‘Bilkis Bano case was equally, if not more, brutal’

Drawing parallels between the Nirbhaya and the post-Godhra Bilkis Bano cases, some lawyers said there’s no uniformity when it comes to handing out punishments.

“Tragedy of our times”

Stating that she was against death penalty, lawyer Rebecca John said, “The question is that as society and as jurisprudence why we haven’t evolved to a space where we don’t equate justice with death sentence. That’s the tragedy of our times. We seem to equate justice with death. We have different standards of approach for different cases.”

Ms. John said Ms. Bano’s case was equally, if not more, brutal, and yet the Bombay High Court had declined to give death penalty to the perpetrators.

“As an opponent of death penalty, I wouldn’t have supported death penalty in Ms. Bano’s case. But I’m using it as an example just to say that when it comes to handing out punishments, the judiciary doesn’t have a uniform standard. It gives death penalty to some, not to others,” she said.

The lawyer added: “What were the mitigating and aggravating circumstances in the two cases that compelled the Bombay High Court to decline death penalty in Ms. Bano’s case and the Supreme Court to uphold the death sentence in the Nirbhaya case?...There’s no transparency.”

Lawyer Prashant Bhushan said he too was opposed to death penalty. However, in the context of the Nirbhaya case, he saw no reason why death penalty wasn’t awarded in a case in which the then pregnant 19-year-old Ms. Bano was gang-raped, and her two-year-old child and 13 others killed during the post-Godhra riots.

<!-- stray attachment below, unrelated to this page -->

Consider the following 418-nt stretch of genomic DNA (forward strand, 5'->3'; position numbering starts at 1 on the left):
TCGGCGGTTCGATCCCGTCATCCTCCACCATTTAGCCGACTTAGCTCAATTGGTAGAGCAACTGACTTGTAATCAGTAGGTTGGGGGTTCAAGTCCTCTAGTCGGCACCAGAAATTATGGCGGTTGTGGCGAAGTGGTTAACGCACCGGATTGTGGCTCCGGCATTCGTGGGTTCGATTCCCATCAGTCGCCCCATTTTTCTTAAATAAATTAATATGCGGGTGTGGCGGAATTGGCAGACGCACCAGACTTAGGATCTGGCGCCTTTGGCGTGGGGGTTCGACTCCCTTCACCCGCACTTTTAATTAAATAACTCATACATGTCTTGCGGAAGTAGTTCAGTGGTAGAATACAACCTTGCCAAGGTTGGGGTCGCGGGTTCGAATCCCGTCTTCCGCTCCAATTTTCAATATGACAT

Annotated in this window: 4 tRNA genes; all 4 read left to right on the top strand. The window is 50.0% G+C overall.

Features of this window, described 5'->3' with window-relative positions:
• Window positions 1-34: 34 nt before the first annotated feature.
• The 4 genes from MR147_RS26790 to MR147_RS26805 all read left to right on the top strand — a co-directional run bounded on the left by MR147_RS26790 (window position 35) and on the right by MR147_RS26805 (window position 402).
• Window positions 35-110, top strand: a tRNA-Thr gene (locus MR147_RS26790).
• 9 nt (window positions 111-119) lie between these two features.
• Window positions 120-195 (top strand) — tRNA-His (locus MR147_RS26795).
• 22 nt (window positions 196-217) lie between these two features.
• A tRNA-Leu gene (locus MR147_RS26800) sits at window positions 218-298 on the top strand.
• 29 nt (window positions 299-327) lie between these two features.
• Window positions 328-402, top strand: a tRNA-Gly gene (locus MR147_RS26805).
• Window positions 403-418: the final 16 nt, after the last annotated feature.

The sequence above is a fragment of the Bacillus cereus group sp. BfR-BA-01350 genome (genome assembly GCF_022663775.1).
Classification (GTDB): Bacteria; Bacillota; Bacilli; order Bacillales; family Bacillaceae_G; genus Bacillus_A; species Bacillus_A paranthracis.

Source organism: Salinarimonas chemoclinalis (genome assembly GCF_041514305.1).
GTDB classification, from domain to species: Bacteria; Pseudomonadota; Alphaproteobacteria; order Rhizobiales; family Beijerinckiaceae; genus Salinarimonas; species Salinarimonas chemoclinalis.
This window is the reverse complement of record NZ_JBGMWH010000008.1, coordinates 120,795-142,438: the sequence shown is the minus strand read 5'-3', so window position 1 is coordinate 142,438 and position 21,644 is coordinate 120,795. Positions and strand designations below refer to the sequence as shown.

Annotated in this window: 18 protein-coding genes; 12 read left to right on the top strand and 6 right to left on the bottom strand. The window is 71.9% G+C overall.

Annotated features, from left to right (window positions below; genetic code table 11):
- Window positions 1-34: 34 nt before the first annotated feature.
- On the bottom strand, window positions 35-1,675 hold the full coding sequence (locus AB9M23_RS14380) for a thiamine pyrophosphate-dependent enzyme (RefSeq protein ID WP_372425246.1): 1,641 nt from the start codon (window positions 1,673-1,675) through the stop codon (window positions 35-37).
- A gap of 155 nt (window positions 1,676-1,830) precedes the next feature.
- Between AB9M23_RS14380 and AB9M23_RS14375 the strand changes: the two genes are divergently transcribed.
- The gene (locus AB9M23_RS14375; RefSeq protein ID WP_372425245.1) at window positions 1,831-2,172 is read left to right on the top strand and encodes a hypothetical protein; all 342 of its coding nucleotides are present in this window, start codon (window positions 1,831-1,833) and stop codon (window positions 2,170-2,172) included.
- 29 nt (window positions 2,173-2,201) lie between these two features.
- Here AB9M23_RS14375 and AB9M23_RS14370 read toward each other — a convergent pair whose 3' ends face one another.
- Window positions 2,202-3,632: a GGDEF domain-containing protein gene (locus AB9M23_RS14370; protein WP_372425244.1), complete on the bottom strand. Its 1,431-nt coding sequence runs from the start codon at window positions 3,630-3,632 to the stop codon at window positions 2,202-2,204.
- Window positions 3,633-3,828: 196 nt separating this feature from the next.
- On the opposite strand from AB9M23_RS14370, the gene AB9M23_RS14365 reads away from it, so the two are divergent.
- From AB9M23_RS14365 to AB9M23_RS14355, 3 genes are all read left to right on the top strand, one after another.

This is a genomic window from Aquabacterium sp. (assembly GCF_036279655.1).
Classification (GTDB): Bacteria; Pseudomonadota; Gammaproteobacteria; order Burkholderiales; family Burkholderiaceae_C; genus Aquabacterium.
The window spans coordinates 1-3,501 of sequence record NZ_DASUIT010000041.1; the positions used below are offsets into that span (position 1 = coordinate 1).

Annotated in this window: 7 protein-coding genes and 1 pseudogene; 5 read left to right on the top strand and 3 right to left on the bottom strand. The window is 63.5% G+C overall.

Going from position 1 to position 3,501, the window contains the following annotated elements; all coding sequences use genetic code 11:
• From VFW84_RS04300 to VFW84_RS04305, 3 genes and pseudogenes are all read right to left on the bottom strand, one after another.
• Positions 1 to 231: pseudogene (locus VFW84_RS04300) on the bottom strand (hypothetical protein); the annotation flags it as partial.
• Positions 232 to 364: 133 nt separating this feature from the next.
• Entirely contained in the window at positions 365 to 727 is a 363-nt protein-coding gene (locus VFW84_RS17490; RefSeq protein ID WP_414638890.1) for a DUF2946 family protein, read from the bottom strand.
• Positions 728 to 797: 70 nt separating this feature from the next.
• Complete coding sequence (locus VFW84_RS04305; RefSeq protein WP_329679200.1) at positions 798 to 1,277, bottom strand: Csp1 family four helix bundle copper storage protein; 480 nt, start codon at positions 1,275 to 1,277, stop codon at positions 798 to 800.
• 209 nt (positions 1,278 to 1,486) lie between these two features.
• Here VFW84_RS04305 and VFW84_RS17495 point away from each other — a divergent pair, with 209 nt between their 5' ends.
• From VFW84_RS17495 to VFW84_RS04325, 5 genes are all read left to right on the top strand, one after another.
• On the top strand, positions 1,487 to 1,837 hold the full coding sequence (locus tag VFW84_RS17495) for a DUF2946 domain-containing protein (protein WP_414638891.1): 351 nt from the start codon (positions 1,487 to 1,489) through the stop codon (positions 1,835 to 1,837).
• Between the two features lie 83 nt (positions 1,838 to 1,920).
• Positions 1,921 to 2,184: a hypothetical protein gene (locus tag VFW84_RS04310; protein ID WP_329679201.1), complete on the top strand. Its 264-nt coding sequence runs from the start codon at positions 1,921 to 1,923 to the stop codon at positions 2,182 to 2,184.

Sexual violence

Lawyer and human rights activist Vrinda Grover said: “I have a principled position against death penalty. I don’t think awarding death penalty in one case is going to create a freer, safer and secure society for any woman in India. Nor will it lead to better investigation and convictions.”

She said it rather distracted people from “focussing on ensuring how do we ensure greater conviction and how do we diminish sexual violence in our society, which is very high”.

“Only focussing on the sentence in this case, according to me, is a way of misleading women and making it appear as though the legal system and the government have created something for women,” Ms. Grover said.

Terming the judgment in Ms. Bano’s case as “very significant”, Ms. Grover said here was a case where by convicting policemen and doctors “the court told us that there was institutional State complicity in sexual violence”, particularly against a Muslim woman.

To a question on uniformity in judgments, lawyer Mahmood Pracha said it reflected on the judiciary itself because there are no fixed standards.

“It [Ms. Bano’s case] was no less a rarest of rare case…I don’t know what weighs in the mind of a judge. In the overall current scenario, it creates doubt in the minds of people. Justice should not only be done but must also be seen to be done,” he said.

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Printable version | Aug 6, 2020 6:30:43 PM |

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